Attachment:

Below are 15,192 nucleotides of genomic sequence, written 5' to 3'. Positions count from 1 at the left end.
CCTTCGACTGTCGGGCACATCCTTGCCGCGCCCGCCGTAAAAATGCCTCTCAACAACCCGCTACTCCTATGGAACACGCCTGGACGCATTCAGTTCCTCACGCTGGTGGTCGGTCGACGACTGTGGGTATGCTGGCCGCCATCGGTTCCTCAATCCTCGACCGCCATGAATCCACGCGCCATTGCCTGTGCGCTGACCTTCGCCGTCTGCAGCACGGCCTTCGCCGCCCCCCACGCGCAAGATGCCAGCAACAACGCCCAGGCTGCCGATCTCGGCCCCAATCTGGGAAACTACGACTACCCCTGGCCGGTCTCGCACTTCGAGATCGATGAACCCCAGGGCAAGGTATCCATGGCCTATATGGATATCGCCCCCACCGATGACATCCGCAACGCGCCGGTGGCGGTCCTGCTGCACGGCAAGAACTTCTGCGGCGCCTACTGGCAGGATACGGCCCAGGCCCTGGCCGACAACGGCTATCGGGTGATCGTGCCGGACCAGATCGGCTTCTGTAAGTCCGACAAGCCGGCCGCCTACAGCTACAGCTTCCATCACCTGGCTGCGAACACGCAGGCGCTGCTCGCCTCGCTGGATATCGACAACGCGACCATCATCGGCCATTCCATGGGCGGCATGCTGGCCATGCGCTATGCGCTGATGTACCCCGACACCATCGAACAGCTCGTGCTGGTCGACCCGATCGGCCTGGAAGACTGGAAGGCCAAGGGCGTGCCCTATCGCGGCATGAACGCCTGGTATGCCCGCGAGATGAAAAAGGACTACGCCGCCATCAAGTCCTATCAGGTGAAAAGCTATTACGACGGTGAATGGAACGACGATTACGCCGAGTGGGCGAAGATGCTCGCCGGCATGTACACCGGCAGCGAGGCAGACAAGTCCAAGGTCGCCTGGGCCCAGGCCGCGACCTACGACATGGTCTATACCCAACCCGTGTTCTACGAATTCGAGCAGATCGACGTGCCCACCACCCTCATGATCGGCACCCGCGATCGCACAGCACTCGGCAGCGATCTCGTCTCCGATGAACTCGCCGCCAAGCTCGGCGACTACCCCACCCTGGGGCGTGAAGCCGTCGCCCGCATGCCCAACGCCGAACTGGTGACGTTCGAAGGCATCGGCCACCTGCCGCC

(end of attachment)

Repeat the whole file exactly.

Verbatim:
Below are 15,192 nucleotides of genomic sequence, written 5' to 3'. Positions count from 1 at the left end.
CCTTCGACTGTCGGGCACATCCTTGCCGCGCCCGCCGTAAAAATGCCTCTCAACAACCCGCTACTCCTATGGAACACGCCTGGACGCATTCAGTTCCTCACGCTGGTGGTCGGTCGACGACTGTGGGTATGCTGGCCGCCATCGGTTCCTCAATCCTCGACCGCCATGAATCCACGCGCCATTGCCTGTGCGCTGACCTTCGCCGTCTGCAGCACGGCCTTCGCCGCCCCCCACGCGCAAGATGCCAGCAACAACGCCCAGGCTGCCGATCTCGGCCCCAATCTGGGAAACTACGACTACCCCTGGCCGGTCTCGCACTTCGAGATCGATGAACCCCAGGGCAAGGTATCCATGGCCTATATGGATATCGCCCCCACCGATGACATCCGCAACGCGCCGGTGGCGGTCCTGCTGCACGGCAAGAACTTCTGCGGCGCCTACTGGCAGGATACGGCCCAGGCCCTGGCCGACAACGGCTATCGGGTGATCGTGCCGGACCAGATCGGCTTCTGTAAGTCCGACAAGCCGGCCGCCTACAGCTACAGCTTCCATCACCTGGCTGCGAACACGCAGGCGCTGCTCGCCTCGCTGGATATCGACAACGCGACCATCATCGGCCATTCCATGGGCGGCATGCTGGCCATGCGCTATGCGCTGATGTACCCCGACACCATCGAACAGCTCGTGCTGGTCGACCCGATCGGCCTGGAAGACTGGAAGGCCAAGGGCGTGCCCTATCGCGGCATGAACGCCTGGTATGCCCGCGAGATGAAAAAGGACTACGCCGCCATCAAGTCCTATCAGGTGAAAAGCTATTACGACGGTGAATGGAACGACGATTACGCCGAGTGGGCGAAGATGCTCGCCGGCATGTACACCGGCAGCGAGGCAGACAAGTCCAAGGTCGCCTGGGCCCAGGCCGCGACCTACGACATGGTCTATACCCAACCCGTGTTCTACGAATTCGAGCAGATCGACGTGCCCACCACCCTCATGATCGGCACCCGCGATCGCACAGCACTCGGCAGCGATCTCGTCTCCGATGAACTCGCCGCCAAGCTCGGCGACTACCCCACCCTGGGGCGTGAAGCCGTCGCCCGCATGCCCAACGCCGAACTGGTGACGTTCGAAGGCATCGGCCACCTGCCGCC